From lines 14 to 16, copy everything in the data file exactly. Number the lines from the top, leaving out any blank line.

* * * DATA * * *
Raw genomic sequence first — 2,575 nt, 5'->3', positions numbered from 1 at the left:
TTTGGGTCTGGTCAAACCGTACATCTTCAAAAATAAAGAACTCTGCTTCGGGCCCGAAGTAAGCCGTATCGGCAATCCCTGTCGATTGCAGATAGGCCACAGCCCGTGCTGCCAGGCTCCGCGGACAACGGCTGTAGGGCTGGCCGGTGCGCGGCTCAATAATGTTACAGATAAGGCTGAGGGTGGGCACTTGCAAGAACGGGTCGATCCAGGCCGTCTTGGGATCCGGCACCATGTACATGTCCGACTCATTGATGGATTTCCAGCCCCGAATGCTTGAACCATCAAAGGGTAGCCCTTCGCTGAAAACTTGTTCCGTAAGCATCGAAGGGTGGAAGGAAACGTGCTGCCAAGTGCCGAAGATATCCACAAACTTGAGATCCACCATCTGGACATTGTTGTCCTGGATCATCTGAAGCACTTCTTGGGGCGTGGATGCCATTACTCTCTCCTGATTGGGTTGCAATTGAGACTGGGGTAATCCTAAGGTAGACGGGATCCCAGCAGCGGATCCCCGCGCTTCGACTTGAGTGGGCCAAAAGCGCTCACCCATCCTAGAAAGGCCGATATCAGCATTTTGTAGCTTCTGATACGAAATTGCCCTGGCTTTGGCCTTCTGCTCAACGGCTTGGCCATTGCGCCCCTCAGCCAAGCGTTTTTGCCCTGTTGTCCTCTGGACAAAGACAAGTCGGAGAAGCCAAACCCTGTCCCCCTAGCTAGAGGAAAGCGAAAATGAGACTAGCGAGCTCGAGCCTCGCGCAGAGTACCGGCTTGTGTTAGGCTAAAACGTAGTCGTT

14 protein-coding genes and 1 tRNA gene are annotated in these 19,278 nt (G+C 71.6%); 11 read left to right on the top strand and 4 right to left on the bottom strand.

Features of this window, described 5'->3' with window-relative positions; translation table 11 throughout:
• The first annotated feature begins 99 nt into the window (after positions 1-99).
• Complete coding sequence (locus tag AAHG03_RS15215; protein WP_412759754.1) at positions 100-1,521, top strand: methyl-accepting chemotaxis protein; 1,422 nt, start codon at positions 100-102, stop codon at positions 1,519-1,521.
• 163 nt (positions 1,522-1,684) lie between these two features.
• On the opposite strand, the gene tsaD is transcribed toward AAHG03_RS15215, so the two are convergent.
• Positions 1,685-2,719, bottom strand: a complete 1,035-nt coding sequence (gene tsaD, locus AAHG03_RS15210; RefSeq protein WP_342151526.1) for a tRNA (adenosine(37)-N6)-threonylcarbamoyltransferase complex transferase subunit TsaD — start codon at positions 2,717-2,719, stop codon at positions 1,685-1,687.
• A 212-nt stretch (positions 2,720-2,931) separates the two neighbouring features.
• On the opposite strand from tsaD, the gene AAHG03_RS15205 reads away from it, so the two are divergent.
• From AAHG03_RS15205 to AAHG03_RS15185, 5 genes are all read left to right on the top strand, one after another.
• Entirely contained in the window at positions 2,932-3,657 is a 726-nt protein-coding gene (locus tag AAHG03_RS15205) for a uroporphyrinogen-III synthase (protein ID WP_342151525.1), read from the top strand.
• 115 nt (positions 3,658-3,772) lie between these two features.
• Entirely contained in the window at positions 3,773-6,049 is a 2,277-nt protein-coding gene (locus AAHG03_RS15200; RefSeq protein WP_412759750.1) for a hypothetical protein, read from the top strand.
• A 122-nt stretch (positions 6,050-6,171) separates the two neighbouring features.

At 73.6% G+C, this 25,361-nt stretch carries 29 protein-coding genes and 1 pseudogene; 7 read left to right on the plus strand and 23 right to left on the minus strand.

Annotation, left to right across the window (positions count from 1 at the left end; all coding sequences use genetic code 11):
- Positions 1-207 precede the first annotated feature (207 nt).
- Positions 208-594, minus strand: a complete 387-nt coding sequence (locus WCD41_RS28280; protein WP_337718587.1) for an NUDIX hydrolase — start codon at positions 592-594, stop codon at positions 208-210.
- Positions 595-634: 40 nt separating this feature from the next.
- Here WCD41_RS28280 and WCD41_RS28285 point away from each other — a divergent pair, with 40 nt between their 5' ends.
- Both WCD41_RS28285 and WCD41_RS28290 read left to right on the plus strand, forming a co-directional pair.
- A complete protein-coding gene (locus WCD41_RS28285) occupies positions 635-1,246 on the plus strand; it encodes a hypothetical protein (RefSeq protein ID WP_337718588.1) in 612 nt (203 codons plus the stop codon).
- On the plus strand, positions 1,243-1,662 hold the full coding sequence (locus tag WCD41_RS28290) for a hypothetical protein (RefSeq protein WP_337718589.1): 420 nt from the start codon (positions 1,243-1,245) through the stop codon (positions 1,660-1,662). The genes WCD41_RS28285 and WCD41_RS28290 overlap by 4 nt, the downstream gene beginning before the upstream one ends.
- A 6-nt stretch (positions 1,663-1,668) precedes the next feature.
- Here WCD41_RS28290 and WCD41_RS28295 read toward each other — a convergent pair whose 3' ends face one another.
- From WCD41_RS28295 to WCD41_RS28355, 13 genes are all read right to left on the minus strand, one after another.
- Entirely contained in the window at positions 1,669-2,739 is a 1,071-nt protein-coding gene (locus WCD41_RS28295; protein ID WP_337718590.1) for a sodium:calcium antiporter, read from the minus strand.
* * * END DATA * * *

• 115 nt (positions 3,658-3,772) lie between these two features.
• Entirely contained in the window at positions 3,773-6,049 is a 2,277-nt protein-coding gene (locus AAHG03_RS15200; RefSeq protein WP_412759750.1) for a hypothetical protein, read from the top strand.
• A 122-nt stretch (positions 6,050-6,171) separates the two neighbouring features.